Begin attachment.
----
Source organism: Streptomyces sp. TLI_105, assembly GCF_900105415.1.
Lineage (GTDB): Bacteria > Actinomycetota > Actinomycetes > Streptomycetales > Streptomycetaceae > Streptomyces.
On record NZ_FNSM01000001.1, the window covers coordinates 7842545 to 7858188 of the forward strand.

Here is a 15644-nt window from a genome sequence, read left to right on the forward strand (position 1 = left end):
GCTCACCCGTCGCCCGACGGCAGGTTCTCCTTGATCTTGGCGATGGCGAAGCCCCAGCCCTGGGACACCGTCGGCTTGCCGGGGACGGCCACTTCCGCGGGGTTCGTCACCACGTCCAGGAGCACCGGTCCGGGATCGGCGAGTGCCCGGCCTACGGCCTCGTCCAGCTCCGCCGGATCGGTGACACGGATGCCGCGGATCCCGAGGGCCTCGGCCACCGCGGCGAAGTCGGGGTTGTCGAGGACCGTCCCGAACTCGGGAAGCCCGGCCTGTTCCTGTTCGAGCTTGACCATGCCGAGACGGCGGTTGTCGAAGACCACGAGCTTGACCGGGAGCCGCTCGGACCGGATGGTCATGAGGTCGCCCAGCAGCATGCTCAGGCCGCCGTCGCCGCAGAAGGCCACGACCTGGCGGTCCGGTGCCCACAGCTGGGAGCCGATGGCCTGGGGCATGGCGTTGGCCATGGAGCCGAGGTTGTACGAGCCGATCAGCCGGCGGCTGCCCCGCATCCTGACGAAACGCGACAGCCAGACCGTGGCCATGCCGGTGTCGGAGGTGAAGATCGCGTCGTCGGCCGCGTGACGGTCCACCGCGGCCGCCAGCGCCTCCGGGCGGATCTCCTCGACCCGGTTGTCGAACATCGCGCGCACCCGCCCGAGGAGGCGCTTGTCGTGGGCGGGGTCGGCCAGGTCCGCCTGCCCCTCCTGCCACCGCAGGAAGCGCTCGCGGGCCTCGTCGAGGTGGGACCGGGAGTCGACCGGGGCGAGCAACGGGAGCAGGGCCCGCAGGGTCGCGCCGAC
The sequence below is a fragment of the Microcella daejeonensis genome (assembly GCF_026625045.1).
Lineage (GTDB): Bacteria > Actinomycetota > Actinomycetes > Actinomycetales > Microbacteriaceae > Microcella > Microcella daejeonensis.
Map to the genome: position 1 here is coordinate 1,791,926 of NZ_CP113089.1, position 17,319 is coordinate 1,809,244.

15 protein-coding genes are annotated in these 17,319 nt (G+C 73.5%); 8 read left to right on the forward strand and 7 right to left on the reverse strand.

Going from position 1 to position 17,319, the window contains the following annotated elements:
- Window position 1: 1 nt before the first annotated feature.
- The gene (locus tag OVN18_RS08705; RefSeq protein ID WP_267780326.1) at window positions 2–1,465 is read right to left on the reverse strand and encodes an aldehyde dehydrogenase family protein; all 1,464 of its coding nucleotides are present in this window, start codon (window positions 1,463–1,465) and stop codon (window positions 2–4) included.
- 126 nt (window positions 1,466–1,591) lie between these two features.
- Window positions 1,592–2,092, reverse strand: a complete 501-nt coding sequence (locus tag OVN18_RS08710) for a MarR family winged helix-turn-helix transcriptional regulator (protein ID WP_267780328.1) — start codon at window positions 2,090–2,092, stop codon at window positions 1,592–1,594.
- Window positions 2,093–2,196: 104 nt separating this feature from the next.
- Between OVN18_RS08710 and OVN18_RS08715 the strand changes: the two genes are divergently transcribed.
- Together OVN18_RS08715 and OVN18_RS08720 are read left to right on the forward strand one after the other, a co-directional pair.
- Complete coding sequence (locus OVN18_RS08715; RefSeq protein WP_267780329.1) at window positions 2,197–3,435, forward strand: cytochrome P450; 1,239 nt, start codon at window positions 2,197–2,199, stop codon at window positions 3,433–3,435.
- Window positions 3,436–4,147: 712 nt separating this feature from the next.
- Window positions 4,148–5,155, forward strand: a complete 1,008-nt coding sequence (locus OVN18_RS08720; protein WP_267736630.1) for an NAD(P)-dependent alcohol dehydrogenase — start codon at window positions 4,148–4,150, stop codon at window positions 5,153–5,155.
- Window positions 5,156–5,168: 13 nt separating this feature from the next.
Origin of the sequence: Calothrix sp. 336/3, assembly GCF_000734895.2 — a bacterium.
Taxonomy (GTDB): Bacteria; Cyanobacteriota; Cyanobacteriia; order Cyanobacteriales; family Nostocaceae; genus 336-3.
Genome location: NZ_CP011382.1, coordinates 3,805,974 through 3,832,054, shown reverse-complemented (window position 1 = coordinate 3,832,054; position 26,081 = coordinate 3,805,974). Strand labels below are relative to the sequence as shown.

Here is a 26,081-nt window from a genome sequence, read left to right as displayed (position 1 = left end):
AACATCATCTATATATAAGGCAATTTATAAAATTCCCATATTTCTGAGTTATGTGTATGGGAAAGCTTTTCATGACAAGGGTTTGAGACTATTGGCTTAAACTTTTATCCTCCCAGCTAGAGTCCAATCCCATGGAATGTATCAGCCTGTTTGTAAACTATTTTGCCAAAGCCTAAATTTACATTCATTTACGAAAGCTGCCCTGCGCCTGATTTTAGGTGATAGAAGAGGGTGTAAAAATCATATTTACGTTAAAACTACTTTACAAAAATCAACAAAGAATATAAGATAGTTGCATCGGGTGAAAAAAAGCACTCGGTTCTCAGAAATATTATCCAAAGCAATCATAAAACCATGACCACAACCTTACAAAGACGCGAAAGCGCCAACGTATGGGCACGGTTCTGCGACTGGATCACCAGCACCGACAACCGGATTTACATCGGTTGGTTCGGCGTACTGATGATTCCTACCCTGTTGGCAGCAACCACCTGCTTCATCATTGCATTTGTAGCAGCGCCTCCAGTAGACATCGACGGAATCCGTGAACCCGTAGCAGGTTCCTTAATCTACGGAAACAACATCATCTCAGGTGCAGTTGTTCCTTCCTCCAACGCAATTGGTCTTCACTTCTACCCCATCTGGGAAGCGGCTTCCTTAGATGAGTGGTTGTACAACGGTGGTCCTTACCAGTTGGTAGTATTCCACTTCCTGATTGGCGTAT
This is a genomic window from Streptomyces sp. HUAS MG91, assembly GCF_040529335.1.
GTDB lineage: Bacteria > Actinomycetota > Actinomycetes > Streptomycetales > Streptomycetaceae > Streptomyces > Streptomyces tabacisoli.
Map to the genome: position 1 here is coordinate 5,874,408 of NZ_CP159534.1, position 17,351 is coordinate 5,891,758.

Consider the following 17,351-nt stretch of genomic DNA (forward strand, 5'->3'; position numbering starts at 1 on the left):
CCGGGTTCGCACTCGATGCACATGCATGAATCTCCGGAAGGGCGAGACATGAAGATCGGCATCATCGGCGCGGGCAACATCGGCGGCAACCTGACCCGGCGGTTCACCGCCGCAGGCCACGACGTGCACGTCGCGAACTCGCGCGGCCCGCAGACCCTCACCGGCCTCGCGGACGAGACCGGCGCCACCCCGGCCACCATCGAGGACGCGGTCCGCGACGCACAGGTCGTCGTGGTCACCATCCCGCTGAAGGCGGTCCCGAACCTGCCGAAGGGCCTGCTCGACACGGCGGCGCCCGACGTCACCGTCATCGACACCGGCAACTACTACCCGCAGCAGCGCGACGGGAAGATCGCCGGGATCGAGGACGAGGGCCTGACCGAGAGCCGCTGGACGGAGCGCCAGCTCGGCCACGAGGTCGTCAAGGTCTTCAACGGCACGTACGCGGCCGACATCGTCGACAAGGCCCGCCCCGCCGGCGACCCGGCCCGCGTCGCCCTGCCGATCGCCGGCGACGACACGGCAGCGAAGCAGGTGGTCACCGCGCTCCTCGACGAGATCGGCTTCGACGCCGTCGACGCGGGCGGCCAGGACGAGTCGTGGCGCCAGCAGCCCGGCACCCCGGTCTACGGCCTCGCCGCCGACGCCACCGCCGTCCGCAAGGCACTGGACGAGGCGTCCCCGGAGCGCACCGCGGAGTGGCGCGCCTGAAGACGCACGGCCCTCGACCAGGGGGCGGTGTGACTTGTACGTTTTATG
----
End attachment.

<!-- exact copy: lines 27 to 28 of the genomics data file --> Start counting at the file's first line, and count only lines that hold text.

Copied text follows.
This is a genomic window from Streptomyces sp. HUAS MG91, assembly GCF_040529335.1.
GTDB lineage: Bacteria > Actinomycetota > Actinomycetes > Streptomycetales > Streptomycetaceae > Streptomyces > Streptomyces tabacisoli.